Jupiter loses a stripe

Jupiter has lost one of its prominent stripes, leaving its southern half looking unusually blank. Scientists are not sure what triggered the disappearance of the band.Jupiter's appearance is usually dominated by two dark bands in its atmosphere – one in the northern hemisphere and one in the southern hemisphere.But recent images taken by amateur astronomers show that the southern band – called the south equatorial belt – has disappeared.The band was present at the end of 2009, right before Jupiter moved too close to the sun in the sky to be observed from Earth. When the planet emerged from the sun's glare again in early April, its south equatorial belt was nowhere to be seen.



This is not the first time the south equatorial belt has disappeared. It was absent in 1973 when NASA's Pioneer 10 spacecraft took the first closeup images of the planet and also temporarily vanished in the early 1990s.The bands may normally appear dark simply because pale, high-altitude clouds prevalent in other regions of the planet are missing there, revealing darker clouds below.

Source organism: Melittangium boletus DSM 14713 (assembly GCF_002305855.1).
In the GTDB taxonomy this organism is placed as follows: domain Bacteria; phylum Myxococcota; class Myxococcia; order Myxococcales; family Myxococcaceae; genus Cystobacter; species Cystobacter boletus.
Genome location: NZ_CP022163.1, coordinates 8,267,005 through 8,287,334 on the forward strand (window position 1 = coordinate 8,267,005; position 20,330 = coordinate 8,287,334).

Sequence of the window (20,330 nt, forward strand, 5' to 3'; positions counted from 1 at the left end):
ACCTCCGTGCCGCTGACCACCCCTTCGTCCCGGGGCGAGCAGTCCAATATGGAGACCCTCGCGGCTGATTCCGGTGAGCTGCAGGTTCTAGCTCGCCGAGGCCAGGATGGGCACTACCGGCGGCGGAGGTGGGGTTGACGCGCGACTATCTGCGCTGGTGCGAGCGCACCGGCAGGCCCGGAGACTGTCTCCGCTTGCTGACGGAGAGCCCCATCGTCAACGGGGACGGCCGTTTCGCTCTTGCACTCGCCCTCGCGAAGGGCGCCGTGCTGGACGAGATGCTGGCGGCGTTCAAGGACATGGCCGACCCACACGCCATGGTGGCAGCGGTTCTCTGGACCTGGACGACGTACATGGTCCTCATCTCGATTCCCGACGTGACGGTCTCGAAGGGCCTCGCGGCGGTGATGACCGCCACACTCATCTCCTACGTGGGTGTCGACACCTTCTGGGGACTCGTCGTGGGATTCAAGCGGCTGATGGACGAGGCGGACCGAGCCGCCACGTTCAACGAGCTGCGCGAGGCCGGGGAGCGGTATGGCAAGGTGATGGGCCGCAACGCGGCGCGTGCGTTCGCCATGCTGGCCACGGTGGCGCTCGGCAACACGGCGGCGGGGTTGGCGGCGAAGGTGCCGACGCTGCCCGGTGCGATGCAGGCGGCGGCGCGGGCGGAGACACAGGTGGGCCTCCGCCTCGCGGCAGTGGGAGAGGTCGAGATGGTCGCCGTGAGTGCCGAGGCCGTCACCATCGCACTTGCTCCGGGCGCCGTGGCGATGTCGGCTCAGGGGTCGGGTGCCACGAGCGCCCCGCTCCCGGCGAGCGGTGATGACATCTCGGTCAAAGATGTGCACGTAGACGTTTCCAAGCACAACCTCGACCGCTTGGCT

The belts are composed of ammonia ice, with a little sulfur and phosphorus thrown in. Scientists aren't quite sure how to account for them - one theory is that they are simply gaps in higher, paler clouds that allow the darker, deeper levels to show through.

It's not the first time the belt has disappeared - indeed, it happens every three to fifteen years. it last went missing in the early 1990s, and before that in 1973.This time, though, the disappearance happened as the planet spent a three-month period behind the sun, so that on its emergence the transformation appears rather more sudden.Over the next few months, we can expect to see a white spot appear which will gradually get stretched out by the planet's 350mph winds to form a new SEB.

check out more of  pictures here.

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